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					World Health Organization
 International Biological
        Standards

              Elwyn Griffiths

Biologics and Genetic Therapies Directorate


    Health Santé
    Canada Canada
WHO’S BIOLOGICAL
STANDARDIZATION
PROGRAMME
   Develops Recommendations
    (Requirements) and Guidelines on the
    production and control of specific
    biologicals (Written standards)

   Develops and establishes International
    Biological Standards and Reference
    Reagents (Physical standards)
WHO’S BIOLOGICAL
STANDARDIZATION
PROGRAMME

 Work part of Constitution of WHO
  (1946)
 Inherited from League of Nations
 International Biological Standardization
  initiated under League of Nations in
  1920s – Commission on Biological
  Standardization
     FIRST BIOLOGICAL
 1890’s Diphtheria antitoxin (Germany)
 Tremendous achievement
 France successful/ England not
 Attributed to “weak sera”
 Paul Ehrlich found answer –
  STANDARD ANTITOXIN
  PREPARATION - Units
 Standard used to calibrate future
  batches
    INSULIN STANDARD

 Henry Dale (London) applied concept to
  insulin and other biologics (1920s)
 Banting & Best discovered insulin in
  Toronto but STANDARDIZATION
  CRITICAL for clinical usefulness
 Need for INTERNATIONAL oversight
 INTERNATIONAL STANDARD /
  INTERNATIONAL UNITS (IU) as
  measure of “strength” or “activity”
WHO Standard Setting Process

 Expert Committee on Biological
  Standardization (1st meeting 1947)
 Biologicals Unit (Quality & Safety of
  Biologicals/Quality & Safety of Plasma
  Derivatives) ( Secretariat)
 WHO International Laboratories for
  Biological Standards/ Collaborating
  Centres
    WHO Laboratories and
    Collaborating Centres
 *National Institute for Biological Standards
  and Control , Potters Bar , UK ( NIBSC)
 *Sanquin-Central Laboratory Netherlands
  Red Cross Blood Transfusion Service ( CLB)
 Center for Biologics Evaluation and Research
  FDA, Bethesda, USA (CBER)

* Hold and distribute international standards
         Collaboration
 Other standard setting bodies eg Council of
  Europe/European Department for the Quality
  of Medicines: USP/International Standards
  Organization (ISO)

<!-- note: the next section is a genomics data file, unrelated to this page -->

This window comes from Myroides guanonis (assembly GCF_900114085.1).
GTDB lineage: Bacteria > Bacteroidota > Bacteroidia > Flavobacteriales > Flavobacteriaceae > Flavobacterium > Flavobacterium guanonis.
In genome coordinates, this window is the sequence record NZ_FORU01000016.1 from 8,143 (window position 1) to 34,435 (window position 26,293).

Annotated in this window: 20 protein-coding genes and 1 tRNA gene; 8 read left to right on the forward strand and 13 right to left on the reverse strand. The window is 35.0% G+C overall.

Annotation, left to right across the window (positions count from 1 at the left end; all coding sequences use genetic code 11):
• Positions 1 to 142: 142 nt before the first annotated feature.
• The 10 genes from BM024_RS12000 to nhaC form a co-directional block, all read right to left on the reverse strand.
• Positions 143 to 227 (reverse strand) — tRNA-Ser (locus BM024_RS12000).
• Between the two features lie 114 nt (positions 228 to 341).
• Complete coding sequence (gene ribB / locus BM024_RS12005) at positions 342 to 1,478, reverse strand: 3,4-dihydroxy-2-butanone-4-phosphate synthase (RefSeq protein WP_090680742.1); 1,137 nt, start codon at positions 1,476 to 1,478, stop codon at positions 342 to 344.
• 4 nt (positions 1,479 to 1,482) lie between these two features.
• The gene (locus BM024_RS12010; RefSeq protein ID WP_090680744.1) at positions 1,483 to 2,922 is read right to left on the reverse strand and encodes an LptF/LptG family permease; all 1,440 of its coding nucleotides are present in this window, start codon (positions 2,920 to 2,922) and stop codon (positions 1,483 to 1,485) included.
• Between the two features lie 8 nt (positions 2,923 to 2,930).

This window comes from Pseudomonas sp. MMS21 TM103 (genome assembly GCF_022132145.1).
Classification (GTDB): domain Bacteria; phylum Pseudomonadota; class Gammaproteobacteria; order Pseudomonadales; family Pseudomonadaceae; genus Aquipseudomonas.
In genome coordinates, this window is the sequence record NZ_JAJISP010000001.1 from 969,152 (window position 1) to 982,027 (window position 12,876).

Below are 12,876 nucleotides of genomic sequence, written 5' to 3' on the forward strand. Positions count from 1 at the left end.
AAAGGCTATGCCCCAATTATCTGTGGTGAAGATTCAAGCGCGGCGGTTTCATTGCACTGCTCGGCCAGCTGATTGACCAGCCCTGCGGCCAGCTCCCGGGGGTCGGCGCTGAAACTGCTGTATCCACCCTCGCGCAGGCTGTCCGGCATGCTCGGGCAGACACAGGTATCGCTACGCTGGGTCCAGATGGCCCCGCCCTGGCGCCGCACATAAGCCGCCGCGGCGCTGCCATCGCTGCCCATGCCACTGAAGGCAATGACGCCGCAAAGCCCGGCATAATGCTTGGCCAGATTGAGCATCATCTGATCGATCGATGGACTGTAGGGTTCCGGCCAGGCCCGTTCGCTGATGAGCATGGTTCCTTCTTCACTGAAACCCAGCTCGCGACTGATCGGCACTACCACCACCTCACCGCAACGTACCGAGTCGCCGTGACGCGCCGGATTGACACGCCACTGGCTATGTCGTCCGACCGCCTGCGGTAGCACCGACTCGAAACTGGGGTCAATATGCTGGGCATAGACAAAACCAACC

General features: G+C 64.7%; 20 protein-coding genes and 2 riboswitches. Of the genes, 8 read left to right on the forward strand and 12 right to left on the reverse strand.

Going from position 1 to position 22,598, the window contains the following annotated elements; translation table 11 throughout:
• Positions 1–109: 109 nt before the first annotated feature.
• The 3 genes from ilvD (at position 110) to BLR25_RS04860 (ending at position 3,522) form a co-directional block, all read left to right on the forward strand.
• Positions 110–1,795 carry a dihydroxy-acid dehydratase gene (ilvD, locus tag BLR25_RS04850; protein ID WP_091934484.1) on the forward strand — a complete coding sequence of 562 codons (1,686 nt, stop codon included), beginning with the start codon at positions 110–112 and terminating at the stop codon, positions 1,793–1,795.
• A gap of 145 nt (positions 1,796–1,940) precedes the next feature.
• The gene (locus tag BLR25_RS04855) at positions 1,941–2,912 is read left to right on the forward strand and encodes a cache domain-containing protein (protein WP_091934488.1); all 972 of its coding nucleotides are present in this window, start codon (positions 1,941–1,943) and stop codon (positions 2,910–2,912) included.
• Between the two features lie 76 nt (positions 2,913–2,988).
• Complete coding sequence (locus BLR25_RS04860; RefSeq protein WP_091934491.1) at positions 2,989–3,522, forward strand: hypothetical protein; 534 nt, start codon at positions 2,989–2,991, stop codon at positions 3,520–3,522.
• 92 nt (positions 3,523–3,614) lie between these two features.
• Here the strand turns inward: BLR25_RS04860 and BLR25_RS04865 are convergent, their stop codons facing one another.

 National Regulatory Authorities/National
  Control Laboratories
 Scientific Societies/Associations
 Manufacturers Associations ( International
  Federation of Pharmaceutical Manufacturers
  Associations)
Types of WHO biological
reference materials
     International         Reference Reagents
       Standards            differ from
 enable the activity of     International
  biological                 Standards in the
  preparations to be         extent of
  expressed in the           characterisation and
  same way globally          intended use
 mostly in (IUs)           not assigned IU’s
  International Units       Interim
Types of WHO biological
reference materials
 International Reference Panels
 Group of reference materials
  established to collectively aid evaluation
  of assays or diagnostic tests.
 Comply with requirements for WHO
   reference standards/reagents
Examples of WHO Standards
relevant to in vitro diagnostics
   HBsAg, subtype adw2 genotype A (33
    IU/vial) 2nd IS 2003
    Hep B virus DNA (500,000 IU/vial) 1st IS
    1999
   Hep C RNA ( 50,000 IU/vial) 1st IS 1997
   HIV-1 p24 Ag ( 1000 IU/ampoule) 1st Int Ref
    Reagent 1992
   HIV-1 RNA ( 100,000 IU/vial) 1st IS 1999
   HIV-1 genotype Reference Panel 2003
            Biologicals -
         What’s the Problem?
   Special consideration/ challenges

   Inherent variability of biological systems,
    including biological and immunological
    assays

   Potential for microbial contamination

   Complex macromolecules/systems
         Biologicals –
      What’s the Problem?